As soon as Spring Break hit a few months ago, I knew I would need to replace my girls' lunchboxes that had been doing overtime for two years. I found myself completely sucked into a thread on the *Portland Mamas FB group that had been discussing lunchboxes for the last two days, which caused the topic to resurface in my head. This is big stuff, folks. I like newfangled technology as much as the next modern mama, but sometimes I just wonder if the metal Rainbow Brite lunchbox of my childhood was really just fine.
My oldest had been carrying a Blue Q bag that originally contained a birthday gift. She was more into the bag than the gift so it became an accessory as part of her daily ensemble. I have to admit that in a world of the Thermos, insulated sides, waxed canvas, removable liners, and 100% machine washable, I was suspicious! As the months dragged on, that super cute polypropylene bag did its job, and did it well. It suffered endless half-empty, half-closed containers of applesauce, sticky fruit leather, and tuna fish smeared all over the inside. At first, this stressed me out, but after a quick rinse and a wipe with a soapy sponge, the smell would go away and the bag would be ready to go for another day.
Another perk to the Blue Q bag was the size. It was bigger than an average lunchbox/bag, which worked great for my camel-like daughter who requires an 18-ounce Kleen Kanteen of water every day. It also allowed for bulky reusable containers that I could not use in my younger daughter's regular lunchbox. That alone often felt like a victory.
My youngest daughter had been toting the Skip Hop Zoo Lunchie. This was an impulse purchase (because c'mon, who can resist an owl with pink polka dots?!) that actually turned out to be an okay investment. It had soft, insulated sides and a little pocket inside that was perfect for a spoon, lovenote, and/or a tiny chocolate. The handle was handy for attaching it to her backpack, and it actually held up pretty well. My biggest complaint became that the darn thing just wouldn't dry very quickly or well. After two years, it had spots of mold that I just couldn't get rid of. I laundered it once a week and wiped it out frequently, but it had obviously reached its maximum lifetime.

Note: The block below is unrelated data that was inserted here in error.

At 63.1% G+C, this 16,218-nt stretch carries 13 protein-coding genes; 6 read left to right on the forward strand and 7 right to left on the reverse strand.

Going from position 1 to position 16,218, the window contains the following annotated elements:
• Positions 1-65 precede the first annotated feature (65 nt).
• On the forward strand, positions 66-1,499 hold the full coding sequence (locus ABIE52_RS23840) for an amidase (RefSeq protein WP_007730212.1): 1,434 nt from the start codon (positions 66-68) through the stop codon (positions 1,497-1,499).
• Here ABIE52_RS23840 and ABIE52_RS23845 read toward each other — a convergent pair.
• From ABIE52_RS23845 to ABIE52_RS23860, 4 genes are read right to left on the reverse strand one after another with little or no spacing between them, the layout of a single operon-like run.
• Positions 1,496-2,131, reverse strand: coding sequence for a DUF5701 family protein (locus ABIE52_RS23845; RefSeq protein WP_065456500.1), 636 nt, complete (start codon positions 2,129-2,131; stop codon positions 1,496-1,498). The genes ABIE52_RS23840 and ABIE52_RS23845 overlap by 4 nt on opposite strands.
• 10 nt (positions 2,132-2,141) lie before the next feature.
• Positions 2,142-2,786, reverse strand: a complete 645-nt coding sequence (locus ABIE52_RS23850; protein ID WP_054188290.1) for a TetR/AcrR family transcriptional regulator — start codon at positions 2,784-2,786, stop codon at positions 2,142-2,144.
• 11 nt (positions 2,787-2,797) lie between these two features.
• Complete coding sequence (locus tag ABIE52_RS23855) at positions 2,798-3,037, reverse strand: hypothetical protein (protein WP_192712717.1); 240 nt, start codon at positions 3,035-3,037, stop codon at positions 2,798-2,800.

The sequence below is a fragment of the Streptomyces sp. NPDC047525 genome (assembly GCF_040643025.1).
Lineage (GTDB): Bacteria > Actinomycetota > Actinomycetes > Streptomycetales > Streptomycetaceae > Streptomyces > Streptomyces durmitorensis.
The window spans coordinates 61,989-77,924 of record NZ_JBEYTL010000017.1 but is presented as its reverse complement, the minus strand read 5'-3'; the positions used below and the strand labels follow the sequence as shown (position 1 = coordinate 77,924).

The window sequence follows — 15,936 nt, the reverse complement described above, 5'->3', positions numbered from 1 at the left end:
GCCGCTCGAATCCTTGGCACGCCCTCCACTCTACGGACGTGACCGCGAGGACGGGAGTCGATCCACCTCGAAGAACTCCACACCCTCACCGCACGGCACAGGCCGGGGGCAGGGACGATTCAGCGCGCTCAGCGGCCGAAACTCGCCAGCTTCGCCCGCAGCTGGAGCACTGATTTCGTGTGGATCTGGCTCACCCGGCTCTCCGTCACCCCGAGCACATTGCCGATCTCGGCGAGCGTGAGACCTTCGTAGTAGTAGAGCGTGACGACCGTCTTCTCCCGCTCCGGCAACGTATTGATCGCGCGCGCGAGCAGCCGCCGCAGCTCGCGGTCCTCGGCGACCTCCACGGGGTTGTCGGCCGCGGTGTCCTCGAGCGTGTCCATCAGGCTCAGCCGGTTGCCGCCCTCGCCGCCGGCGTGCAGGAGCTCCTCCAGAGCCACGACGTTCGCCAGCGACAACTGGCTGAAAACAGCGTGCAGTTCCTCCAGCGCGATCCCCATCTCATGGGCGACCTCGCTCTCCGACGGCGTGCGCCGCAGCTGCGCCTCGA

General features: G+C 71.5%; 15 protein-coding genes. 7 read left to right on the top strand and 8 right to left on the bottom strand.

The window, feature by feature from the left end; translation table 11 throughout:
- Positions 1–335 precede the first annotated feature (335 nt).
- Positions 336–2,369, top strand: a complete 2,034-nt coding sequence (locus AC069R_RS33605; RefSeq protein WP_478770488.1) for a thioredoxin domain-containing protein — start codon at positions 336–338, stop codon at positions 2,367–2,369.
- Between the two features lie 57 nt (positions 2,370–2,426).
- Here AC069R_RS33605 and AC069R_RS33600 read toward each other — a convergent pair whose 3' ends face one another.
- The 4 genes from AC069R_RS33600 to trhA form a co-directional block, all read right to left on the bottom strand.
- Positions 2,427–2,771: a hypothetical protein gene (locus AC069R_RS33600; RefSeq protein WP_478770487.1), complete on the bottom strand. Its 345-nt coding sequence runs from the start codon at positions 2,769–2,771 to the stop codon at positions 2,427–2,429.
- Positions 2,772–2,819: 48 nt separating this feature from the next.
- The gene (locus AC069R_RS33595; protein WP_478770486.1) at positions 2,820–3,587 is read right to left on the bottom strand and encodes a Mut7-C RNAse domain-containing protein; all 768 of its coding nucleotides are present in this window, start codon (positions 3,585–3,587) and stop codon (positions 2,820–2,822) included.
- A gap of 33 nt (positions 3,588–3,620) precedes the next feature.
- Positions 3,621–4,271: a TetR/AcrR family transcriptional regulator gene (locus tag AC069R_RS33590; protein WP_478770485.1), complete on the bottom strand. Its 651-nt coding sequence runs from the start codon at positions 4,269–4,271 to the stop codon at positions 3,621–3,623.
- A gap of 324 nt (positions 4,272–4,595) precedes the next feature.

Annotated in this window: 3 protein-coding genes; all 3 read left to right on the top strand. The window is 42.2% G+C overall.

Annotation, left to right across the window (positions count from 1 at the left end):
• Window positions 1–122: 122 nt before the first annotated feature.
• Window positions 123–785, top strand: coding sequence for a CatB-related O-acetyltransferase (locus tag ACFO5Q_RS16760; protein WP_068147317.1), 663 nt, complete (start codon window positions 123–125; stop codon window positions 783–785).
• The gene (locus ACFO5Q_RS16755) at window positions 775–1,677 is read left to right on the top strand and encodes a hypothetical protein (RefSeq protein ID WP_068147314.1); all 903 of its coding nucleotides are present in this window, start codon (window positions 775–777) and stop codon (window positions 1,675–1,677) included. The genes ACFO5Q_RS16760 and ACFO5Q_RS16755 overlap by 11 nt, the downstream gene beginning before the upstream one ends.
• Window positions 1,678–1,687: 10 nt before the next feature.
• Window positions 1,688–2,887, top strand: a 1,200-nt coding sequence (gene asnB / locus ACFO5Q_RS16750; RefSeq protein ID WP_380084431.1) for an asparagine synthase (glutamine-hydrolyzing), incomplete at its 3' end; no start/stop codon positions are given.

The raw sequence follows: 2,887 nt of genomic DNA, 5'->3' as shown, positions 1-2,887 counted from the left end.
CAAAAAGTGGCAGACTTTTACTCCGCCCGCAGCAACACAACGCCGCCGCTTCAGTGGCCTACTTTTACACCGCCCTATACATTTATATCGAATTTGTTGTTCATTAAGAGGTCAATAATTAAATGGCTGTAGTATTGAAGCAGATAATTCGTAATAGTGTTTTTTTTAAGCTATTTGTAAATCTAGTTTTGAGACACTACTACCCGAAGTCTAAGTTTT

The size also posed a problem. It held the smallest size Kleen Kanteen and a couple of small containers, but forget about a sandwich container. Everything had to be packed in baggies and it was a puzzle if I was sending a personal-sized yogurt and anything else in a ridged container. Heaven forbid I not be two cups of coffee into my morning routine before this happened.
A couple of years ago I started washing and reusing our plastic sandwich baggies, a habit which I cannot give up no matter how hard I try. Don't judge - you know what I'm talking about. Even the best enviro-mama has something she can't give up. But hey, at least I'm washing and reusing them, right?! (This brilliant contraption helps make it easy). I tried the sweet reusable baggies, but I quickly realized that I was going to need... oh, about a million of them to get through the week. And my quirkly little girlies were not eating what I had packed in the baggies because they couldn't see what was inside. (Oh 5-year-old brains!)
So I guess what I'm left wondering is this: what lunchbox(es) do you LOVE and would buy over and over again? Are the bento boxes the answer to all of my midday meal woes? Frankly, the thought of filling all of those little containers with something(!) intimidates the heck out of me! Have you encountered any that are a total waste of money? What about the baggies? Reusable can be so cute and seductive, but have you figured out a way to make them work for your family? C'mon, mamas, dish!